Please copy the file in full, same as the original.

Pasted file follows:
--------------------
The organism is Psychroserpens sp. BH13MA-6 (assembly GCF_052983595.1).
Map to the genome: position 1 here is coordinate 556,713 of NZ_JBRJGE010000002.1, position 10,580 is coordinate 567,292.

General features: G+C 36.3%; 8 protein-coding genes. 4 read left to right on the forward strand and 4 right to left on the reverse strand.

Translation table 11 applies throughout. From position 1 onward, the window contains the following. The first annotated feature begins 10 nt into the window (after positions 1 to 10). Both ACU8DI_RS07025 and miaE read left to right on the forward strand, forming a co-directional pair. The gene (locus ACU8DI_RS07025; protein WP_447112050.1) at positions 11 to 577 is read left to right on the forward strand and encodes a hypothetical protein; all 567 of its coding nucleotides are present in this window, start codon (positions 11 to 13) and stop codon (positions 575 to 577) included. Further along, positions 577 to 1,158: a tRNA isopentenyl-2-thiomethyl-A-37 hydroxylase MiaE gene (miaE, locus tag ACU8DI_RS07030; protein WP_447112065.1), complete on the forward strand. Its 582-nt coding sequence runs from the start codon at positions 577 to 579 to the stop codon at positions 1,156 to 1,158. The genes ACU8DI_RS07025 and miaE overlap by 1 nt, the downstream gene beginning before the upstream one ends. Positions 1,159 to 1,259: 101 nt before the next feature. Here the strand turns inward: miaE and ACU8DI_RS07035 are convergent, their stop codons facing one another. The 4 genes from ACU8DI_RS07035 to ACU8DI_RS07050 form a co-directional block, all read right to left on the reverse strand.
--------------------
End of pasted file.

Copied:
The organism is Psychroserpens sp. BH13MA-6 (assembly GCF_052983595.1).
Map to the genome: position 1 here is coordinate 556,713 of NZ_JBRJGE010000002.1, position 10,580 is coordinate 567,292.

General features: G+C 36.3%; 8 protein-coding genes. 4 read left to right on the forward strand and 4 right to left on the reverse strand.

Translation table 11 applies throughout. From position 1 onward, the window contains the following. The first annotated feature begins 10 nt into the window (after positions 1 to 10). Both ACU8DI_RS07025 and miaE read left to right on the forward strand, forming a co-directional pair. The gene (locus ACU8DI_RS07025; protein WP_447112050.1) at positions 11 to 577 is read left to right on the forward strand and encodes a hypothetical protein; all 567 of its coding nucleotides are present in this window, start codon (positions 11 to 13) and stop codon (positions 575 to 577) included. Further along, positions 577 to 1,158: a tRNA isopentenyl-2-thiomethyl-A-37 hydroxylase MiaE gene (miaE, locus tag ACU8DI_RS07030; protein WP_447112065.1), complete on the forward strand. Its 582-nt coding sequence runs from the start codon at positions 577 to 579 to the stop codon at positions 1,156 to 1,158. The genes ACU8DI_RS07025 and miaE overlap by 1 nt, the downstream gene beginning before the upstream one ends. Positions 1,159 to 1,259: 101 nt before the next feature. Here the strand turns inward: miaE and ACU8DI_RS07035 are convergent, their stop codons facing one another. The 4 genes from ACU8DI_RS07035 to ACU8DI_RS07050 form a co-directional block, all read right to left on the reverse strand.